10 Reasons to Support a Good Cause
There are many reasons why you should make a donation, but here are the top 10 reasons sourced from 'The Life You Can Save', an advocacy and educational outreach organisation, aiming to raise awareness for the more than one billion men, women, and children who live in extreme poverty.
1. Even small donations have an impact. The scale of poverty is immense and we seem powerless to stop it. While poverty is indeed extreme and widespread, it is easy to forget just how many people there are in the developed world, and how powerful our pocket change can become when pooled together. When giving to an effective charity, the size of your donation directly correlates with the number of people you are able to help.
2. Giving benefits the world's neediest people. While this fundraiser is specifically for the Oaktree Foundation, there are hundreds of non-profits that you can choose to give to.
3. Poverty can be solved. Effective interventions can break the cycle of poverty for the world's neediest people. Preventing and fighting diseases can keep children healthy and in school. Effective healthcare allows parents to continue supporting their families when they might otherwise have to care for sick children or themselves be disabled by debilitating illness. Aid provides those living in extreme poverty with the essential resources necessary to attain a better standard of living.
4. We have the financial resources to combat poverty. How much money per year would we need to meet the most basic health and nutritional requirements of the world's neediest people? $28 billion. How much money does the world spend on ice cream each year? $59 billion. There is enough money in the developed world to easily meet the most basic needs of the world's poorest people, many times over.
5. Giving makes us happier. Research has shown that spending money on ourselves does not significantly increase our sense of happiness or well-being. A Harvard Business School study suggests that giving to others is directly correlated with an increased sense of happiness.
6. Giving brings us closer to creating the world we would want to live in. The 2.4 billion of us living on less than $2 a day account for roughly 34% of the human population. Even though all of us would like to think that our sense of well-being, political freedom, and personal accomplishments are the results of our own efforts, we know that none of these realities are possible without certain essential material conditions: food, clean water, shelter, basic healthcare, and political stability. Are you comfortable living in a world where there is more than a 33% chance that a newborn child will live on less than $2 a day without access to some of these necessities?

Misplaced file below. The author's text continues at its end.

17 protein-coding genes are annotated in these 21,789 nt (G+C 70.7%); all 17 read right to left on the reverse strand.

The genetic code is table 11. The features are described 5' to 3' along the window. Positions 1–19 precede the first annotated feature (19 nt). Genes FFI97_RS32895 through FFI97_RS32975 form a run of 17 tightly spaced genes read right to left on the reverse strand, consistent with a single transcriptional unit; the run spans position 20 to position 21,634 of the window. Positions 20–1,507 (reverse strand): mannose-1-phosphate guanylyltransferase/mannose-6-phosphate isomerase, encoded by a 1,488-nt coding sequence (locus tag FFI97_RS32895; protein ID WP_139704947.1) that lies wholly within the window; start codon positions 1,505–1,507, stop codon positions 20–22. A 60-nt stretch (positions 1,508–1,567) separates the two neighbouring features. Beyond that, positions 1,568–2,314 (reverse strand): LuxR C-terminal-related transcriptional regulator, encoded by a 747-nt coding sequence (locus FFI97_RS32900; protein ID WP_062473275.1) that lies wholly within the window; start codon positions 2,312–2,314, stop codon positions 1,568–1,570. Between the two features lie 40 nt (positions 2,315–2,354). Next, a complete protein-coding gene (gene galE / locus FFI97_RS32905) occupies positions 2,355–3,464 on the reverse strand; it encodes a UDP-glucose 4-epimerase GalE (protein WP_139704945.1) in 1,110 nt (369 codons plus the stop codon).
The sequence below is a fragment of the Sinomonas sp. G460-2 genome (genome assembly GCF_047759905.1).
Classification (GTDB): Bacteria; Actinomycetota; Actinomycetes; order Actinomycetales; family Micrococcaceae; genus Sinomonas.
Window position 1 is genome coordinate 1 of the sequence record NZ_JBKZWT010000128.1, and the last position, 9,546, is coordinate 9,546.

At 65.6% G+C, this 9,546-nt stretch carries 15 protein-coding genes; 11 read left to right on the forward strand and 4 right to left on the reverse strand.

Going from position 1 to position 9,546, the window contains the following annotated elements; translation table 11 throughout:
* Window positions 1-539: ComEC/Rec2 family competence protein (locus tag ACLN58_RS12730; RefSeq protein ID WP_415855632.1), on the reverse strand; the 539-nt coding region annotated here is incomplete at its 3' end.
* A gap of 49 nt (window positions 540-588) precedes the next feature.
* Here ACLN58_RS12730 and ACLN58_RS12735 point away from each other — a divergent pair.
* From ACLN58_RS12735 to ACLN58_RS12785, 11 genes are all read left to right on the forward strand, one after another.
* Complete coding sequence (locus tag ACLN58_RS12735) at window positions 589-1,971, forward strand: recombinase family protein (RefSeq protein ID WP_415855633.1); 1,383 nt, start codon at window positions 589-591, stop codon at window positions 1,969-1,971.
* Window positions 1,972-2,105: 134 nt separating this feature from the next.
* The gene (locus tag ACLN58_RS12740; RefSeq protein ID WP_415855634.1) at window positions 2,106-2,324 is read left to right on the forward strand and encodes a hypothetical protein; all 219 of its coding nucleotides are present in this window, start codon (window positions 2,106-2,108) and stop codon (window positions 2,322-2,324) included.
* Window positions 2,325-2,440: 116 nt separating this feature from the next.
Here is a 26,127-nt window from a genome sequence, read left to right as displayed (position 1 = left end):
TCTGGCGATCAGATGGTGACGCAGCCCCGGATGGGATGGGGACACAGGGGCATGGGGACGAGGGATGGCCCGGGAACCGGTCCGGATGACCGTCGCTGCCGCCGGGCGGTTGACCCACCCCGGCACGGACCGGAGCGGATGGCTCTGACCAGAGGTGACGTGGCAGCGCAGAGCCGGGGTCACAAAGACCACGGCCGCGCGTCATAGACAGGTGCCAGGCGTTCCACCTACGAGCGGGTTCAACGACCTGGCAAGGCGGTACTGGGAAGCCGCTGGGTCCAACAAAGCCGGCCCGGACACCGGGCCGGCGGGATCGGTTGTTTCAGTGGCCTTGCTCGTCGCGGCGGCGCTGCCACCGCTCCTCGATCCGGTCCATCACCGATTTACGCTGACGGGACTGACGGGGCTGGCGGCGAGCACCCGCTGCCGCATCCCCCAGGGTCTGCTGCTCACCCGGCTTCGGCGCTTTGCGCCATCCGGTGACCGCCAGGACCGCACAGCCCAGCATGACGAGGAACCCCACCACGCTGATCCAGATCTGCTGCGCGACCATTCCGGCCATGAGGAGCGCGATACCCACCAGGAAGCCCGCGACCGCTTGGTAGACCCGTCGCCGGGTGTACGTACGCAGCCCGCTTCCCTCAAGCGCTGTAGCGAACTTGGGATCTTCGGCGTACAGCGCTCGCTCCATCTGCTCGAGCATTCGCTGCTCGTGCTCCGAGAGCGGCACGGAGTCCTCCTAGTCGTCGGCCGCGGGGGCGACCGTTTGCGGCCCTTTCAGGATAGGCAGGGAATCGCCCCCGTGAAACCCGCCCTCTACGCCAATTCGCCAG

7. Giving works. The fact that extreme poverty still exists causes many people to claim that development aid isn't working. In fact, effective aid efforts have been repeatedly proven to reduce death rates and suffering in developing countries.
8. Giving is a question of justice. For people born in a developing country, the chances that their hard work will pay off are greatly diminished. They may not be able to work due to an illness for which they can't afford the treatment, there may not be any work available, they may not have the education required for a job that pays a living wage – the list goes on. Mere daily survival is all-encompassing. This means that people in developing countries are very often at an unfair disadvantage compared to others around the world. Children have no say over where they live or whether they receive an education. Struggling families may take their children out of school so they may contribute more immediately to the family income. This contributes to a cycle of poverty that traps people who may be extraordinarily smart and hard-working, yet beholden to circumstances over which they have no control.
9. Giving is in our nature. Have you ever felt compelled to help someone – a gut reaction as you witnessed a struggle and recognised that you were capable of support? Whether it is a person stumbling on the street or falling on hard times because of illness, whether it is someone close to us or a complete stranger – our first impulse is to help.
10. Giving is tax-deductible. Your gift to an organisation with a qualified non-profit status might entitle you to a tax deduction.
Written by Christine Vu, a Live Below the Line participant.